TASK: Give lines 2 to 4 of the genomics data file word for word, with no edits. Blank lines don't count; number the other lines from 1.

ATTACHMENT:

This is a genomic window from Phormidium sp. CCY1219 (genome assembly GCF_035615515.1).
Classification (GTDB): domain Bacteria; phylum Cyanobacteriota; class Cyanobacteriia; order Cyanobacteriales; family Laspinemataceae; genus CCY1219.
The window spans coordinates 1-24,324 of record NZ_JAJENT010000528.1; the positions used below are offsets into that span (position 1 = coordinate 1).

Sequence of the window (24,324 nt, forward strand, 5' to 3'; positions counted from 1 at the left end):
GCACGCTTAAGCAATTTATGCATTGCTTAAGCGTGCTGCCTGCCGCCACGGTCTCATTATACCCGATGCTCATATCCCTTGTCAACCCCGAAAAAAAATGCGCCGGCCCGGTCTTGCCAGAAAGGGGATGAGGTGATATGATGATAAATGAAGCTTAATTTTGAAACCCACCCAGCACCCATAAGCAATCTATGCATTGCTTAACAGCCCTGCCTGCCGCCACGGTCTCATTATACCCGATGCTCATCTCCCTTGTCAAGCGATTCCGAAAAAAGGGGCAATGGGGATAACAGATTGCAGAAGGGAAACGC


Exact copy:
Classification (GTDB): domain Bacteria; phylum Cyanobacteriota; class Cyanobacteriia; order Cyanobacteriales; family Laspinemataceae; genus CCY1219.
The window spans coordinates 1-24,324 of record NZ_JAJENT010000528.1; the positions used below are offsets into that span (position 1 = coordinate 1).

Sequence of the window (24,324 nt, forward strand, 5' to 3'; positions counted from 1 at the left end):